The Alamo is getting a facelift.
The Daughters of the Republic of Texas, who have safeguarded the shrine since 1902, are preparing the Alamo's first master plan for upgrades since 1979. DRT officials said they can mitigate the destructive forces of nature and man if they can raise large sums for preservation. They also want to enhance visitors' experience at the hallowed site.
Their plans, due out in May, will call for fresh analyses of the corrosive influences on the shrine. Costly steps may be required to slow the flaking of limestone that dissolves architectural details and historic graffiti from the Alamo facade, officials said.
The Alamo still bears the scars of the 1836 siege in which 189 defenders were defeated by Mexican forces, a rout that spurred the cries of "Remember the Alamo!" at the decisive Battle of San Jacinto near Houston. Chunks of stone are missing due to cannon blasts, bullets and natural crumbling, but even though the flaws could be fixed, the DRT won't do that, Alamo Director David Stewart said.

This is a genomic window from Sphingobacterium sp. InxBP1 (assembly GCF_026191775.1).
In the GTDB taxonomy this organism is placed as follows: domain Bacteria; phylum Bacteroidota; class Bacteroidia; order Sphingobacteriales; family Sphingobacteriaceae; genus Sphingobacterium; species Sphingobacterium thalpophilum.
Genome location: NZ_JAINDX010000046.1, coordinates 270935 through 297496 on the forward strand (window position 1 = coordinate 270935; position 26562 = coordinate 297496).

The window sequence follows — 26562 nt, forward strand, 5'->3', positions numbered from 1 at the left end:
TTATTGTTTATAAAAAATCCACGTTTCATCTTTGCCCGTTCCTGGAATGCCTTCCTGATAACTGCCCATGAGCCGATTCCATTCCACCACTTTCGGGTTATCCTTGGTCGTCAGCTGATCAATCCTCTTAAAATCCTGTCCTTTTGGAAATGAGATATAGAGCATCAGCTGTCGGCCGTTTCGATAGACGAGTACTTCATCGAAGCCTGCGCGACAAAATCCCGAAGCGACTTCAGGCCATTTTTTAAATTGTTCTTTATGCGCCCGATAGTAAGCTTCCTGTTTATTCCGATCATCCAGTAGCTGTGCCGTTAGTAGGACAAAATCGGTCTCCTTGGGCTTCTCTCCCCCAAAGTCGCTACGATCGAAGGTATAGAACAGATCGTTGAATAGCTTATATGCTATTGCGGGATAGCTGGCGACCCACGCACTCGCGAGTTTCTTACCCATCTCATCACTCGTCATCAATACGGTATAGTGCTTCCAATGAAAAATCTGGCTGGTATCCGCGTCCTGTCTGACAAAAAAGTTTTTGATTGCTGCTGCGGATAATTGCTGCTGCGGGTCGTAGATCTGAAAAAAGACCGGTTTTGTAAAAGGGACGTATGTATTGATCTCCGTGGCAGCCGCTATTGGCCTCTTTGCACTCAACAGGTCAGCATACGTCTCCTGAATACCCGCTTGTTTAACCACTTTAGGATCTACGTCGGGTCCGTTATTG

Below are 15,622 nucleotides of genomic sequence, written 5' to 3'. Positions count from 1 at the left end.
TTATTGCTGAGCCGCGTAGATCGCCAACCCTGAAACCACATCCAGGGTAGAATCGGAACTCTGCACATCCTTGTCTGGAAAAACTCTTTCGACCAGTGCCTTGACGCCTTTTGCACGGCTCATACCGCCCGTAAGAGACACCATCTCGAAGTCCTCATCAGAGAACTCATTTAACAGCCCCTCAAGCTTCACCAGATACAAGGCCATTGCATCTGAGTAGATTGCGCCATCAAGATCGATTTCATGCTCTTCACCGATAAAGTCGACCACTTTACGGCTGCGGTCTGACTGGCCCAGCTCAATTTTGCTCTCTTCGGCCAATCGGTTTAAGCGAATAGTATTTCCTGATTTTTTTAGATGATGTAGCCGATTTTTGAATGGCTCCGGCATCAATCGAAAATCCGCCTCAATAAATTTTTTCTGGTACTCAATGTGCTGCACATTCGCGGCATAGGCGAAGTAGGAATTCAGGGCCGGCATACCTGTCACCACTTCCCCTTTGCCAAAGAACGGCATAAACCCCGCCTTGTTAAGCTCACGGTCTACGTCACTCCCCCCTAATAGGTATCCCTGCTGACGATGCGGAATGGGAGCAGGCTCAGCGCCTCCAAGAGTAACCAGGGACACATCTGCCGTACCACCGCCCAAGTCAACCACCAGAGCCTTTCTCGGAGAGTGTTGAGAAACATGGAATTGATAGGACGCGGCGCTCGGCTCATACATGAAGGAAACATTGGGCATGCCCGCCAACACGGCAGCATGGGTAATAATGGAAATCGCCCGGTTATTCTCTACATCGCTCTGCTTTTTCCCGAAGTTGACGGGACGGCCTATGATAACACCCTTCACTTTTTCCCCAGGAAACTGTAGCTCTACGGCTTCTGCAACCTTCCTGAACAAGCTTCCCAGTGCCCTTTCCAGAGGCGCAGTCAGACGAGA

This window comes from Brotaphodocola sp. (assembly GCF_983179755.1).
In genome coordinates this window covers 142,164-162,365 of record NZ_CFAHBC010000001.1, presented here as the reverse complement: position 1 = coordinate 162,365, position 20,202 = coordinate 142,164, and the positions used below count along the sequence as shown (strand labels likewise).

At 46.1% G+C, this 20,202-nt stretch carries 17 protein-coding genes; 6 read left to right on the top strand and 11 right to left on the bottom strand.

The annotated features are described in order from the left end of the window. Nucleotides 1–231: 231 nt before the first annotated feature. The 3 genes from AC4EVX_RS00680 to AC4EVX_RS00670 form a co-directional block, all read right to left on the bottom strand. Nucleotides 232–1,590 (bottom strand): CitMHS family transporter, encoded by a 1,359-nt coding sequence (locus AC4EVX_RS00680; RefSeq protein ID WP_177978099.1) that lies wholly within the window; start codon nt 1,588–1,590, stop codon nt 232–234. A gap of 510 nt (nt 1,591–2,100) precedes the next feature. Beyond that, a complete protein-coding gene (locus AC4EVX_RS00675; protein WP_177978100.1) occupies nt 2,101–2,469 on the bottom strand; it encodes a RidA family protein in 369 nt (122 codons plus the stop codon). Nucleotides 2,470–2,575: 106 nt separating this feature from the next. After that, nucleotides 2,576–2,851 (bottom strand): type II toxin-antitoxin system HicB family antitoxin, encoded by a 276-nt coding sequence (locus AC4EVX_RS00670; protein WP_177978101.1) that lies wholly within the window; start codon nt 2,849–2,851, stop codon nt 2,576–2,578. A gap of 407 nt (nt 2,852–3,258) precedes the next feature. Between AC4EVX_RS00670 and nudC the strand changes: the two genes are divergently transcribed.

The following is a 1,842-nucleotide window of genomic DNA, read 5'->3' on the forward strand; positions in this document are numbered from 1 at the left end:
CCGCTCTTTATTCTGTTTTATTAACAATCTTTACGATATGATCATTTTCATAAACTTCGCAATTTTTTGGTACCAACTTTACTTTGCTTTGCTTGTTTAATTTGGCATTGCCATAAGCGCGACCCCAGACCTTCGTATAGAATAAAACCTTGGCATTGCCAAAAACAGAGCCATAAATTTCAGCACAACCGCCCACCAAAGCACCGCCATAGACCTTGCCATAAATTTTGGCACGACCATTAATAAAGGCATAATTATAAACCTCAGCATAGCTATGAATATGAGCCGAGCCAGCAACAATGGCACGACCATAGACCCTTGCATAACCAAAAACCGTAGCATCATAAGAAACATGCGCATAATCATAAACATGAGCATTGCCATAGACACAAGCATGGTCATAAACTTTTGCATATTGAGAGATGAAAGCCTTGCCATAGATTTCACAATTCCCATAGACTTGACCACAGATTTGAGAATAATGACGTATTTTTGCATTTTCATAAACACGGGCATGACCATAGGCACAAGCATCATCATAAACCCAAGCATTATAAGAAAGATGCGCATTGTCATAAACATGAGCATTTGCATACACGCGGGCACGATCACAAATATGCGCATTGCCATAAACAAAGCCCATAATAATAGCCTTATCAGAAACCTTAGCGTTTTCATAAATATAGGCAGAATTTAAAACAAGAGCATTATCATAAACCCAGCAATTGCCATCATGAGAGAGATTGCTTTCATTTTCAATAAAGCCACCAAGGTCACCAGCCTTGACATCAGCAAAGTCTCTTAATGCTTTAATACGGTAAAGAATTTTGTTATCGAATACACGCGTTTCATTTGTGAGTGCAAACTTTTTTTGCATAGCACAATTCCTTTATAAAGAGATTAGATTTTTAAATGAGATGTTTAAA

"People want to see the church pretty much as it was, with the signs of history on the front of it," Stewart said. "The Historical Commission is very adamant about that, also," he said. Even so, there are discussions about restoring part of the Alamo's interior that were reworked in the 1850s, Oaks said.